Published: 04th July 2018
Visvesvaraya Technological University sets wrong question paper, gets trolled on social media
The students who arrived at the examination hall to write their Mechatronics Satellite Communications paper waited for waited for an hour inside the exam hall, before being told to go home
Visvesvaraya Technological University (VTU) gave a major shocker to its students who were about to write their 6th-semester engineering exams on Monday. The varsity set a wrong question paper and later on realising it, sent the students home.
The students who arrived at the examination hall to write their Mechatronics Satellite Communications paper — an elective paper newly introduced in the Choice Based Credit System scheme — waited for an hour inside the exam hall, before being told to go home. They were told the exam had been postponed, and no other explanation was given.
An official of VTU, on condition of anonymity, said that the varsity authorities had set a wrong question paper “due to confusion over the subject/course code communicated to the paper-setters, and realised it only a few hours before the exams.”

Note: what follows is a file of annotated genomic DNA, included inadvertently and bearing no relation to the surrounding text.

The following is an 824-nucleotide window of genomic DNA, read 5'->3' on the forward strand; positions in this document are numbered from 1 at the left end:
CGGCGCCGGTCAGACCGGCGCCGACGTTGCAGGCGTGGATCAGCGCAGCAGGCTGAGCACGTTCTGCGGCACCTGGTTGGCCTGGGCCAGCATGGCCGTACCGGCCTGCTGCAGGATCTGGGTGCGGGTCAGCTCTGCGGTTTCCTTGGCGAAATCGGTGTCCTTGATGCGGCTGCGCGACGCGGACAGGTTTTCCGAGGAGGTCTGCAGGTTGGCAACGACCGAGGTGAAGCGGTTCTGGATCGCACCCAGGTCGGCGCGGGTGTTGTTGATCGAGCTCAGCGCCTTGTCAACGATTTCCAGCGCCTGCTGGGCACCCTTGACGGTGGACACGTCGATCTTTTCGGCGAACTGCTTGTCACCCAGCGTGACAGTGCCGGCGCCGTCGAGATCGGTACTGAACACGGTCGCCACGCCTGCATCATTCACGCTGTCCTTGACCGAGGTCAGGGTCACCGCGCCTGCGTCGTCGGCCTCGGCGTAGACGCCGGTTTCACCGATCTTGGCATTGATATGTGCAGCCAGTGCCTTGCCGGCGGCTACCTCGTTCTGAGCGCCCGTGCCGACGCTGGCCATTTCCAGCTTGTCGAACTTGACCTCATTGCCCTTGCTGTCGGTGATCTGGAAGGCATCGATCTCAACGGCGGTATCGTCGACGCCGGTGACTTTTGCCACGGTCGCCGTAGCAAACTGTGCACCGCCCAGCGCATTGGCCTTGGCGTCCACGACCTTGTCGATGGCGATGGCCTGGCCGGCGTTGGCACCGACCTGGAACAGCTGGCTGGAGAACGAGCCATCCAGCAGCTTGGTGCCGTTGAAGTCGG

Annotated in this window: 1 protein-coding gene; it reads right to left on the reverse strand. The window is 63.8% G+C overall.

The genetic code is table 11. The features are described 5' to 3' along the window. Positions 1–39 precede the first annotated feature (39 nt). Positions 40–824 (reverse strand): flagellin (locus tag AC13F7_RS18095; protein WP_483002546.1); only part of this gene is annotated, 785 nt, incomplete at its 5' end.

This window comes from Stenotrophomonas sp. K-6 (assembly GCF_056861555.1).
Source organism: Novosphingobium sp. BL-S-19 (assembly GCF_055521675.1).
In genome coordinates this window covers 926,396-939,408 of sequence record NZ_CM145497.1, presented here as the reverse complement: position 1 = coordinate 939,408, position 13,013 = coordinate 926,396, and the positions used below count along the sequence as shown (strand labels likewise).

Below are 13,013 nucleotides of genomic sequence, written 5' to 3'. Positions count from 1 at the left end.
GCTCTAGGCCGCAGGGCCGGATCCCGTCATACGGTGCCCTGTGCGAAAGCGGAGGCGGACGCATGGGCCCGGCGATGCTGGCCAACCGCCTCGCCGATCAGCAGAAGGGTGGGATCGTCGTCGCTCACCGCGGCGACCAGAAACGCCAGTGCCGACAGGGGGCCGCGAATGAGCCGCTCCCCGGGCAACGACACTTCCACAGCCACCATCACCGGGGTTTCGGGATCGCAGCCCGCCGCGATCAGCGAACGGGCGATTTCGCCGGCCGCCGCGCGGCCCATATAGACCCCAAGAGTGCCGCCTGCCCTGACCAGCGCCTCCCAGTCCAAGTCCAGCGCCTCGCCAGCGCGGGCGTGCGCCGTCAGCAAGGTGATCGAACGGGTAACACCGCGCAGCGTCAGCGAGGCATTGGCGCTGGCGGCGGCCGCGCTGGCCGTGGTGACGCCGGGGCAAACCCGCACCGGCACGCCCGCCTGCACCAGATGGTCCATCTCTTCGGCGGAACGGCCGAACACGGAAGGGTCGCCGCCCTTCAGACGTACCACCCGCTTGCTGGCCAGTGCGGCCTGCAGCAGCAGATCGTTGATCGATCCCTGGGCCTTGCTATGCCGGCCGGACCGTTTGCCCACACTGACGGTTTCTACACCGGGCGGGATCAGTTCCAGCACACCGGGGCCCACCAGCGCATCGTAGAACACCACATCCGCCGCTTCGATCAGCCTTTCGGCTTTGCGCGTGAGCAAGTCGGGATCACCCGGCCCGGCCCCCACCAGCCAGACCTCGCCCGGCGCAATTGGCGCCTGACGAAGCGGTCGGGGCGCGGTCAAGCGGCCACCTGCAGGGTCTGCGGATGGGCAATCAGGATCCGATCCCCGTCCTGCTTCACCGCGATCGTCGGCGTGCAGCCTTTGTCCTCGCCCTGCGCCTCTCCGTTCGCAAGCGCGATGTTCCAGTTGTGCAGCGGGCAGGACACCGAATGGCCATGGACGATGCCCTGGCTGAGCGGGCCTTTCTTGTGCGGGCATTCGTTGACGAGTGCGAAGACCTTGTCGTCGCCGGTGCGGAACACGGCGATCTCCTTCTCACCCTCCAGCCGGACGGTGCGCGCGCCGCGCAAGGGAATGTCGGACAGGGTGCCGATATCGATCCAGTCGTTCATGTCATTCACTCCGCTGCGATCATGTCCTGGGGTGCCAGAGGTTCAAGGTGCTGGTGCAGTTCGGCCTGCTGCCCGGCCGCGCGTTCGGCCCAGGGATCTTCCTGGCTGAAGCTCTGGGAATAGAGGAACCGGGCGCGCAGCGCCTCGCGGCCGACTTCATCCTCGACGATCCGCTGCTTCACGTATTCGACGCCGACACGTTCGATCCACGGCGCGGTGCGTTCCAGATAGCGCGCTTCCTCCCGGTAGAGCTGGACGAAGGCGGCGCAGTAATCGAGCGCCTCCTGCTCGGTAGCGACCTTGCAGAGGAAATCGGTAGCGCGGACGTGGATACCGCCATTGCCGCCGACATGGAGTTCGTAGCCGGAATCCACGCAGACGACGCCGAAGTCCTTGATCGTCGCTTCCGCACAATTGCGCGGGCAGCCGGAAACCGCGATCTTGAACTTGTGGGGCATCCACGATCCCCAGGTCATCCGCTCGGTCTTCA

The official explained that the faculty, who was assigned the job of setting the question paper, had received the wrong code. “It was a communication mismatch between authorities and paper-setters. Following the wrong code that was communicated, the faculty members set a wrong paper based on some other syllabus and we got to know it only a few hours before the exams and postponed it to July 9,” the official said.
However, this subject is being offered in very few colleges, and according to VTU, only one college in Bengaluru offers this subject.
Jagannath Reddy, a registrar of VTU, said, “The students of only one college opted for this elective subject and it was a small mismatch as the code communication went wrong.”
This unfortunate incident got trolled on various social medium, saying, “VTU 6th sem Mechatronics satellite communication exam postponed because VTU forgot to set the question paper. Students were made to sit in the hall for one hour and sent home.”